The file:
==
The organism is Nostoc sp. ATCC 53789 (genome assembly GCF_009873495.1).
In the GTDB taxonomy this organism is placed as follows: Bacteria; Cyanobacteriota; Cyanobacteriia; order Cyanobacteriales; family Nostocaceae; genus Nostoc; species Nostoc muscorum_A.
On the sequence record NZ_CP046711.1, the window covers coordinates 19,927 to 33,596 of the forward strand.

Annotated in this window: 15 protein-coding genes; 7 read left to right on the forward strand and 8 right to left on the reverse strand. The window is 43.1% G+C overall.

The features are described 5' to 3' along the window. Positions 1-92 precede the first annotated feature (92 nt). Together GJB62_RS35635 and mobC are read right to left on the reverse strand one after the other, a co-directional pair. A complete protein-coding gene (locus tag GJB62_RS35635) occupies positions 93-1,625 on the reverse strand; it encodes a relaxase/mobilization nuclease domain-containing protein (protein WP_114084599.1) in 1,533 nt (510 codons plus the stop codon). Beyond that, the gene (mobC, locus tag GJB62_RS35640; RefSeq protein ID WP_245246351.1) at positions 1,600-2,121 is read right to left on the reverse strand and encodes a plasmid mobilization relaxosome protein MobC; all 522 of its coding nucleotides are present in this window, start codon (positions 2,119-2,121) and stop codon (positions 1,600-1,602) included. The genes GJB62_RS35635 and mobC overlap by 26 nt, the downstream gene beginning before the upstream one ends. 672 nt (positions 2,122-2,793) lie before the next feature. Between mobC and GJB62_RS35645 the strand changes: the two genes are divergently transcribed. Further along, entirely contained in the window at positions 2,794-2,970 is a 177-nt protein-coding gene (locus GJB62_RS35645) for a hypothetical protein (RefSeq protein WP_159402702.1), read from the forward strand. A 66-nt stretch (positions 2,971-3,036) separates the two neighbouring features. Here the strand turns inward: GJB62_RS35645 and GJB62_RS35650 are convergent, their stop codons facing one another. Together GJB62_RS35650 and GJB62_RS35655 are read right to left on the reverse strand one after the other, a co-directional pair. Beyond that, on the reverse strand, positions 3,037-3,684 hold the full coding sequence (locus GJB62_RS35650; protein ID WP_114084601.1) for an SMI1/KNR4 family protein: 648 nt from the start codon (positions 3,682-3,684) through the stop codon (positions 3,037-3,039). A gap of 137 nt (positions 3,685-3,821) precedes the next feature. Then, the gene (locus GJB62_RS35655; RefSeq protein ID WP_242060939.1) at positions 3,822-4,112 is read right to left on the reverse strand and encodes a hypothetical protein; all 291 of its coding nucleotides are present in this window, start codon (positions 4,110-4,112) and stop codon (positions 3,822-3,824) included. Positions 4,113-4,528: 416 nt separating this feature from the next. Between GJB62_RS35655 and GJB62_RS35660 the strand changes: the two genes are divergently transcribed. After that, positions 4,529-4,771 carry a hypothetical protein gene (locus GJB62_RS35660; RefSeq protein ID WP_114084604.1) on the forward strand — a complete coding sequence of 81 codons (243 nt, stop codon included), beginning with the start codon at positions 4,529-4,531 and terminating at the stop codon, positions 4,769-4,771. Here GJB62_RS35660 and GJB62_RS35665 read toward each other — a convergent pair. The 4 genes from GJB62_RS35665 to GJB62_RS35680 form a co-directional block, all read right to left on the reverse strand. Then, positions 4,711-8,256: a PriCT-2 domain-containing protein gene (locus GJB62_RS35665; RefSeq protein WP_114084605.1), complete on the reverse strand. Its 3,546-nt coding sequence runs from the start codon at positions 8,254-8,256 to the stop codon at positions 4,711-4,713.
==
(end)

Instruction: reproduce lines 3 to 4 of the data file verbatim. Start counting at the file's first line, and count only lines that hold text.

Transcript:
On the sequence record NZ_CP046711.1, the window covers coordinates 19,927 to 33,596 of the forward strand.

Annotated in this window: 15 protein-coding genes; 7 read left to right on the forward strand and 8 right to left on the reverse strand. The window is 43.1% G+C overall.